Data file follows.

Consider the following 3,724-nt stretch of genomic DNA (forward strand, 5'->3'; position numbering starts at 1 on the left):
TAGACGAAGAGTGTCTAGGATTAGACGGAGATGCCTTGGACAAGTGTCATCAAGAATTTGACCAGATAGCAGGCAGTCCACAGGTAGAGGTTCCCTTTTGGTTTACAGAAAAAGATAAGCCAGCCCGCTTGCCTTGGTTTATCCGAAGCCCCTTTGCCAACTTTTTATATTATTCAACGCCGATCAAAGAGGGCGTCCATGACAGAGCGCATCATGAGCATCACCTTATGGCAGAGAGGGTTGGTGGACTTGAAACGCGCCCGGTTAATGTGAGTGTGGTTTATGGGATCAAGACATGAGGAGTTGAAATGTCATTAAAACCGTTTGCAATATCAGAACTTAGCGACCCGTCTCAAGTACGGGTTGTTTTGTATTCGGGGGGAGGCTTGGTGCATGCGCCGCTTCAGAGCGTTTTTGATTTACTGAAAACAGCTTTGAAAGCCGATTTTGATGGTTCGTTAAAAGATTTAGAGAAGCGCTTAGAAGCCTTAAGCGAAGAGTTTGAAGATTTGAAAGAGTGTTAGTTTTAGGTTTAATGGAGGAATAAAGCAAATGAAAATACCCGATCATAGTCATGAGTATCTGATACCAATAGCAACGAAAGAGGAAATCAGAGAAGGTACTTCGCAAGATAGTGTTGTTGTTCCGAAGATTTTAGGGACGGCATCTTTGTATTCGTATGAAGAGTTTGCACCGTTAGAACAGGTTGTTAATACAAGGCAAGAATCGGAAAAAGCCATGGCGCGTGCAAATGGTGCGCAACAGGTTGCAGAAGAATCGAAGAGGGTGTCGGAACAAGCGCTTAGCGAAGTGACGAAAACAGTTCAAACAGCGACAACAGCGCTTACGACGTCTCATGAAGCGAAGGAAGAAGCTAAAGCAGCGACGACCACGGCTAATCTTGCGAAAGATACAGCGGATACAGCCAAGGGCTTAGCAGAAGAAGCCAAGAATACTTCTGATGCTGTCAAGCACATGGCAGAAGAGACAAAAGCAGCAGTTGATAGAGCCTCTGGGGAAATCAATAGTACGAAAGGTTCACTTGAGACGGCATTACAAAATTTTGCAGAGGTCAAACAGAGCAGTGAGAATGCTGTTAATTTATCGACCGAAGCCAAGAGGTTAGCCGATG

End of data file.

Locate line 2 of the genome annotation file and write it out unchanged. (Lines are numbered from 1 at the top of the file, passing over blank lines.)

TAGACGAAGAGTGTCTAGGATTAGACGGAGATGCCTTGGACAAGTGTCATCAAGAATTTGACCAGATAGCAGGCAGTCCACAGGTAGAGGTTCCCTTTTGGTTTACAGAAAAAGATAAGCCAGCCCGCTTGCCTTGGTTTATCCGAAGCCCCTTTGCCAACTTTTTATATTATTCAACGCCGATCAAAGAGGGCGTCCATGACAGAGCGCATCATGAGCATCACCTTATGGCAGAGAGGGTTGGTGGACTTGAAACGCGCCCGGTTAATGTGAGTGTGGTTTATGGGATCAAGACATGAGGAGTTGAAATGTCATTAAAACCGTTTGCAATATCAGAACTTAGCGACCCGTCTCAAGTACGGGTTGTTTTGTATTCGGGGGGAGGCTTGGTGCATGCGCCGCTTCAGAGCGTTTTTGATTTACTGAAAACAGCTTTGAAAGCCGATTTTGATGGTTCGTTAAAAGATTTAGAGAAGCGCTTAGAAGCCTTAAGCGAAGAGTTTGAAGATTTGAAAGAGTGTTAGTTTTAGGTTTAATGGAGGAATAAAGCAAATGAAAATACCCGATCATAGTCATGAGTATCTGATACCAATAGCAACGAAAGAGGAAATCAGAGAAGGTACTTCGCAAGATAGTGTTGTTGTTCCGAAGATTTTAGGGACGGCATCTTTGTATTCGTATGAAGAGTTTGCACCGTTAGAACAGGTTGTTAATACAAGGCAAGAATCGGAAAAAGCCATGGCGCGTGCAAATGGTGCGCAACAGGTTGCAGAAGAATCGAAGAGGGTGTCGGAACAAGCGCTTAGCGAAGTGACGAAAACAGTTCAAACAGCGACAACAGCGCTTACGACGTCTCATGAAGCGAAGGAAGAAGCTAAAGCAGCGACGACCACGGCTAATCTTGCGAAAGATACAGCGGATACAGCCAAGGGCTTAGCAGAAGAAGCCAAGAATACTTCTGATGCTGTCAAGCACATGGCAGAAGAGACAAAAGCAGCAGTTGATAGAGCCTCTGGGGAAATCAATAGTACGAAAGGTTCACTTGAGACGGCATTACAAAATTTTGCAGAGGTCAAACAGAGCAGTGAGAATGCTGTTAATTTATCGACCGAAGCCAAGAGGTTAGCCGATG